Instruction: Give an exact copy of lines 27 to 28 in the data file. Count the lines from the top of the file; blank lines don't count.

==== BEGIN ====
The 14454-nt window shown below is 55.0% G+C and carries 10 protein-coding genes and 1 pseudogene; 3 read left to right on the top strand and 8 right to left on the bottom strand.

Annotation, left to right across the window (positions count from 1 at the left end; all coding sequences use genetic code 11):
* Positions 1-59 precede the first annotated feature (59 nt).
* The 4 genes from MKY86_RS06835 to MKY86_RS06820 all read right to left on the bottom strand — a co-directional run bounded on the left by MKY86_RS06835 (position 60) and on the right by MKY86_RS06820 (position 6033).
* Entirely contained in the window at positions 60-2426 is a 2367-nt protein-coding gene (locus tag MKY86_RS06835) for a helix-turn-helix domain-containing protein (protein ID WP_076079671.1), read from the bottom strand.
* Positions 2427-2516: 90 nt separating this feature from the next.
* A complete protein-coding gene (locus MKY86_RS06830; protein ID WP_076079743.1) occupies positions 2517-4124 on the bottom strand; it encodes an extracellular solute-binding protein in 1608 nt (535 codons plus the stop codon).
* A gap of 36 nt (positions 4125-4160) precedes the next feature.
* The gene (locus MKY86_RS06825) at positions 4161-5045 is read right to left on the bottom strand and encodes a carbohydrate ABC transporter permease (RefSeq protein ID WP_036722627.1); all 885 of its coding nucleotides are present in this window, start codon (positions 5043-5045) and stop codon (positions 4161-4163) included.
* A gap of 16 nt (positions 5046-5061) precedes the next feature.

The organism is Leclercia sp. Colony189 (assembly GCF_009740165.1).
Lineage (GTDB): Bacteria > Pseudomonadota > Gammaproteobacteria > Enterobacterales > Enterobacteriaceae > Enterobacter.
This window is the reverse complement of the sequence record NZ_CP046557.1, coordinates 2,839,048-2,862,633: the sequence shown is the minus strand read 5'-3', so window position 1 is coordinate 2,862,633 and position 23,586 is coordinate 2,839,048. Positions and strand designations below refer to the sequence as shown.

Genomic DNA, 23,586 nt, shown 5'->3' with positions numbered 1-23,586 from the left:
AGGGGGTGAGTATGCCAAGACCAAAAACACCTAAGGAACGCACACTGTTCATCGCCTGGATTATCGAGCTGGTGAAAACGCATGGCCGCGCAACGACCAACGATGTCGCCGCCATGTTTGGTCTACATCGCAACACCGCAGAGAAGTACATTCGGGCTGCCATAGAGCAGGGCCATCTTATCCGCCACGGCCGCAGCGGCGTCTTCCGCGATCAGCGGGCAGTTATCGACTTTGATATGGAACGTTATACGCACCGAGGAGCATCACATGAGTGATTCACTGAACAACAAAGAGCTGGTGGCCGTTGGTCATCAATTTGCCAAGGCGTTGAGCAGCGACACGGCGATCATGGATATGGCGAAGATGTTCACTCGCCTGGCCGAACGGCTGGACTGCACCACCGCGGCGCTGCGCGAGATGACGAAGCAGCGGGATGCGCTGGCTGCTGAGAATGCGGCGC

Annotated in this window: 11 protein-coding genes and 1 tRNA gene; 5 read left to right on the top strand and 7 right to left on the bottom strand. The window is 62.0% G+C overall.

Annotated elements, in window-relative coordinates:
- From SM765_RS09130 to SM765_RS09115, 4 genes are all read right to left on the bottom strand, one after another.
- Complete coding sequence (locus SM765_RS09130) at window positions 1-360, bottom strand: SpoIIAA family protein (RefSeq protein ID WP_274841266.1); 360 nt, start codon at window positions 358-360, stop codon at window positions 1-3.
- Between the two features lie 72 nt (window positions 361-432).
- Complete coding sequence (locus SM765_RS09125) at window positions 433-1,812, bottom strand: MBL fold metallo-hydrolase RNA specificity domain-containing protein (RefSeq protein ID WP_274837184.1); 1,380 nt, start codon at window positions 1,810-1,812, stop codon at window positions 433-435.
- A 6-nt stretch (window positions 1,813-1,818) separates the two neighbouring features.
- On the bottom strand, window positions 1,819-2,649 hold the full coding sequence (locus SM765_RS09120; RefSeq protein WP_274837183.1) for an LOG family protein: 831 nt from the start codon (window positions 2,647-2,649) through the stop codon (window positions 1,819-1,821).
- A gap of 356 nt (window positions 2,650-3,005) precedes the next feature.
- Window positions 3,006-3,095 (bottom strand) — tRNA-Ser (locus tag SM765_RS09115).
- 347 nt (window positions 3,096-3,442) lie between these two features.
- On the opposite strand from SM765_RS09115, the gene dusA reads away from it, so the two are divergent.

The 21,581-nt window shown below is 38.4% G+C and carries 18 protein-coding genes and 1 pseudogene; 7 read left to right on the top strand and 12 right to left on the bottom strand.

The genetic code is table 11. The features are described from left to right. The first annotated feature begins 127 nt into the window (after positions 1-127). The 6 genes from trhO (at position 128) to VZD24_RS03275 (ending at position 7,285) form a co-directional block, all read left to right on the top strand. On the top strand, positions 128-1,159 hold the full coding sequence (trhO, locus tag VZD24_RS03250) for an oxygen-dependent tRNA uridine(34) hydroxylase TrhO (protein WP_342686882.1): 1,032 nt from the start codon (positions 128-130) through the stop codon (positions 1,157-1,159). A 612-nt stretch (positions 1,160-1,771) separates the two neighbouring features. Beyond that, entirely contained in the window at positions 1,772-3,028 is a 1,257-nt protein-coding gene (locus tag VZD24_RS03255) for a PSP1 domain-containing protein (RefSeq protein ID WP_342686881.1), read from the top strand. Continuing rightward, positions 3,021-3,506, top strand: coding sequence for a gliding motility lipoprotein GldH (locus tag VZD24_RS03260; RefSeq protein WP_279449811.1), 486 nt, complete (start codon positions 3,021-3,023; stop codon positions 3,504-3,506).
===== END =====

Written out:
- On the opposite strand from SM765_RS09115, the gene dusA reads away from it, so the two are divergent.

The 21,581-nt window shown below is 38.4% G+C and carries 18 protein-coding genes and 1 pseudogene; 7 read left to right on the top strand and 12 right to left on the bottom strand.